Courts are to weigh the circumstances to determine if a stop or intervention by law enforcement is justified.
The Declaration of Independence states, “But when a long train of abuses and usurpations, pursuing invariably the same Object evinces a design to reduce them under absolute Despotism, it is their right, it is their duty, to throw off such Government, and to provide new Guards for their future security.” The colonists despised the British abuses of power. They added the Bill of Rights to the Constitution to protect our citizens from such abuses, including the government seizing and invading at will without due process. The legal process mandates that when violations of law occur, we throw out the evidence resulting from the violation. This means, at times the “guilty” go free. This is necessary to ensure protection for all. It was Ben Franklin who said, “Those who would give up essential Liberty, to purchase a little temporary Safety, deserve neither Liberty nor Safety.”
What is the problem with ‘unconfirmed insurance?’ What is it?
The problem with “unconfirmed insurance stops” is that there is no proof. An officer can allege that the sole basis for the stop was that their computer system showed a motorist’s insurance to be “unconfirmed.” Also, these systems can be unreliable. For example, an insurance company’s website can go down. This is so problematic that in Texas DPS’s July 2004 newsletter[ii] , they warn officers, “It is important to note that DPS does not believe the law allows the database to be used for probable cause in stopping a vehicle. The vehicle would first have to be pulled over for a separate traffic violation.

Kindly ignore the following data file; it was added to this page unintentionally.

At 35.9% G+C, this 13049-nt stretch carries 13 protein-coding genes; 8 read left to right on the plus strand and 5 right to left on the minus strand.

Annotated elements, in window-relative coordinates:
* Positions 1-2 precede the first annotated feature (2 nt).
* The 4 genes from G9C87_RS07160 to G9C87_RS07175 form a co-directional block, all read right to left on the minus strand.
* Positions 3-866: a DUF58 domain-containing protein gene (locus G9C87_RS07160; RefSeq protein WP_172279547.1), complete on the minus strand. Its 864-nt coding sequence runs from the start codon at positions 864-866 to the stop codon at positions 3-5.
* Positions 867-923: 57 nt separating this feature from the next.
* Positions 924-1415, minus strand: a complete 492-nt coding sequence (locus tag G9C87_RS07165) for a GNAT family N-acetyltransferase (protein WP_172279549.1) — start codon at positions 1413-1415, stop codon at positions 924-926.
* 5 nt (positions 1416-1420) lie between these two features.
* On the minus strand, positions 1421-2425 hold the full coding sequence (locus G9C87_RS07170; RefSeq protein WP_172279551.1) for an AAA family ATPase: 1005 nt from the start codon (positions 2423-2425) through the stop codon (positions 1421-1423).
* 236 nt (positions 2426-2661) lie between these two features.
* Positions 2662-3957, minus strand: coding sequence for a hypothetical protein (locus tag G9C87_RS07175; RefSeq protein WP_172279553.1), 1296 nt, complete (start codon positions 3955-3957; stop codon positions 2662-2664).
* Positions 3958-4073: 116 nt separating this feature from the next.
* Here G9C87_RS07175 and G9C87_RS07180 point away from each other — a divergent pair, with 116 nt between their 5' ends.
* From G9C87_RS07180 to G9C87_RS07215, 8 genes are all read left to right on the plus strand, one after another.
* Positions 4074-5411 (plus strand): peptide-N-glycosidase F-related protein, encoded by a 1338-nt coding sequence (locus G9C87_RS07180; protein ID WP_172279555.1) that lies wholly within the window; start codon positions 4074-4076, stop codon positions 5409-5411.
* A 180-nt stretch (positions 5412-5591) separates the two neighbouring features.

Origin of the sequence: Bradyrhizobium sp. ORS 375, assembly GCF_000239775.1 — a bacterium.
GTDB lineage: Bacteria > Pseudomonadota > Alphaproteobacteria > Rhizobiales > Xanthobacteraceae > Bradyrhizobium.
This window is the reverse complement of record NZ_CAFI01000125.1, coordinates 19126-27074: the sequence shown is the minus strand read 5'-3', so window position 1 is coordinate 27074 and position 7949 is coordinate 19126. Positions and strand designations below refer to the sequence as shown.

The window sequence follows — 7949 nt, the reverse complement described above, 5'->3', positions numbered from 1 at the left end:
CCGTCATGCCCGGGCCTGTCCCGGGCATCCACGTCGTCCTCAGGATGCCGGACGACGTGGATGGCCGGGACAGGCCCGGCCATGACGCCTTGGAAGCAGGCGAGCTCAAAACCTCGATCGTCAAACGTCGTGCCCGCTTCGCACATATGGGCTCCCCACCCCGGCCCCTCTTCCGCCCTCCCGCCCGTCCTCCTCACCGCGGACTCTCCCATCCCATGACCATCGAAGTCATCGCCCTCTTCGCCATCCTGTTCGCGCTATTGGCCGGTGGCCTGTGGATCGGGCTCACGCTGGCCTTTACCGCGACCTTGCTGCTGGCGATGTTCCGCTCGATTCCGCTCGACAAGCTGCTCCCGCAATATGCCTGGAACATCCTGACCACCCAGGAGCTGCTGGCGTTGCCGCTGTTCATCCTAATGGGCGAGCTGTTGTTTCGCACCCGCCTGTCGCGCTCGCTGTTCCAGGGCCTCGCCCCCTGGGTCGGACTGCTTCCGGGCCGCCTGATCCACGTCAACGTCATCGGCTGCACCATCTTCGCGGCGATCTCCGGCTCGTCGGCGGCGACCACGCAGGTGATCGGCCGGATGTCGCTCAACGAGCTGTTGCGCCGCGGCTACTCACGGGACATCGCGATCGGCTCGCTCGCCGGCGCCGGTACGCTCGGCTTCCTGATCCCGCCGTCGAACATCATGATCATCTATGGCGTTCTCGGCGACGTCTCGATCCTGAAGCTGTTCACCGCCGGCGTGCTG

The Court in Contreras[iii] ruled that standing alone, an insurance check of ‘unconfirmed’ would not provide reasonable suspicion for a stop. There must be some foundation for the conclusion of unconfirmed insurance to justify a stop. Evidence that clarifies the ambiguity of an ‘unconfirmed’ return, such as the definition of unconfirmed, the source of the information in the system, or showing the accuracy and timeliness of the system, must first be presented to justify the stop. It is important that Courts continue to recognize that allowing the police to stop a vehicle on alleged “unconfirmed insurance” is carte blanche for lawless stops. We should not tolerate this.
[i] Wright v State, 7 S.W.3d 148 (Tex. Ct. Crim.App. 1999)
[ii] TexasSure Cracks Down on Insurance Violaters, The Chaparral, July 2004, pp. 1, 4.
[iii] Contraras v. State, 309 S.W.3d 168, 172-3 (Tex. App.-Amarillo 2010, pet. ref’d)+